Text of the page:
It's an activity humans have engaged in for millennia, first as a way to defend themselves and hunt for food, later as a sport. It hasn't always been a popular hobby, but archery is experiencing a resurgence these days.
Stimulated by massive Hollywood marketing budgets for films like The Hunger Games that feature archers—the movie's protagonist, Katniss Everdeen, puts her archery skills to good use—archery businesses are experiencing the kind of business growth more commonly seen by founders of hot new social media startups.
Individual memberships in USA Archery, the sport’s national governing body, have soared 48 percent since the first Hunger Games movie came out last year, with youth participation in the national championships up by more than a third. The increase in participation has been especially robust among young girls. Many of USA Archery’s Junior Olympic Archery Development clubs are reporting record participation by girls, according to Teresa Johnson, a spokesperson for the Colorado Springs-based organization.
How much influence did the movie have? Some business owners would say quite a bit. Last year, for instance, when Lisa Folajtar, co-founder of Archery Addictions, a range and retail shop in Walnutport, Pennsylvania, was writing name tags for girls attending their first kids’ archery class, she says, “I asked one little girl what her name was, and she said, ‘My name is Katniss.’”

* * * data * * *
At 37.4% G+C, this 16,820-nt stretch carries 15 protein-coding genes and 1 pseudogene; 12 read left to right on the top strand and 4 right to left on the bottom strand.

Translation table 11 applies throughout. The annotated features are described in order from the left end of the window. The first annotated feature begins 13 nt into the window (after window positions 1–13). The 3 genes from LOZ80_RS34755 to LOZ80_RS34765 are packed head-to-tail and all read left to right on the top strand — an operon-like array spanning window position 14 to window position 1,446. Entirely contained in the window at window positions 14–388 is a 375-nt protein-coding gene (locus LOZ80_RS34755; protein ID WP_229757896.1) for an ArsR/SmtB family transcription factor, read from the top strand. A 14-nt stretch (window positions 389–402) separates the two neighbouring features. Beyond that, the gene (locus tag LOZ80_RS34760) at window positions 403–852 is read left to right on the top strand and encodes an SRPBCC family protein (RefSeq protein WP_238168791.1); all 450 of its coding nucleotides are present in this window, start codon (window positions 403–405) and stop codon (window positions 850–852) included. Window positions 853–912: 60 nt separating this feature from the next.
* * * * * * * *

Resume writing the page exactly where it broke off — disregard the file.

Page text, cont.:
John Jackson, who created the new sport of Archery Tag, says girls often represent half or more of all participants at his company's events, where players try to hit each other with foam-tipped arrows in a blend of archery, dodgeball and paintball. Jackson has even held Archery Tag events in lobbies of theaters screening The Hunger Games, and says the novelty of the new sport, coupled with the surge in interest in archery, has caused his Waterloo, Indiana-based startup to double in size in just two years. Archery Tag licensees now operate in 15 countries, and guests can shoot their foam-tipped arrows at what he will only describe as “a big theme park in Orlando.“
“Have you ever seen a kid trying to walk a big dog and the dog is pulling the kid along?” asks Jackson, a seasoned entrepreneur who has also started software and real estate companies. “That’s how I feel about this business. It’s growing so fast, it has been hard to keep up.”
Hitting The Mark
As it grows, archery is changing to keep up with demand. In addition to younger and more female archers, archery may be moving away from the bow hunting focus that dominates in many regions. That has meant more target shooting classes, especially for youth. Steady demand caused Folajtar to increase the number of kids' classes she offered from one to four per week over the past year. “The influx of kids is amazing,” she says.
Many archery businesses incorporate direct movie references to help cash in on The Hunger Games' popularity. At some of Jackson’s events, for instance, contestants stack bows in the center of a field, just like fictional Hunger Games' contestants. At a signal, players dash from the sidelines to snatch up bows and start launching foam-tipped arrows at the others.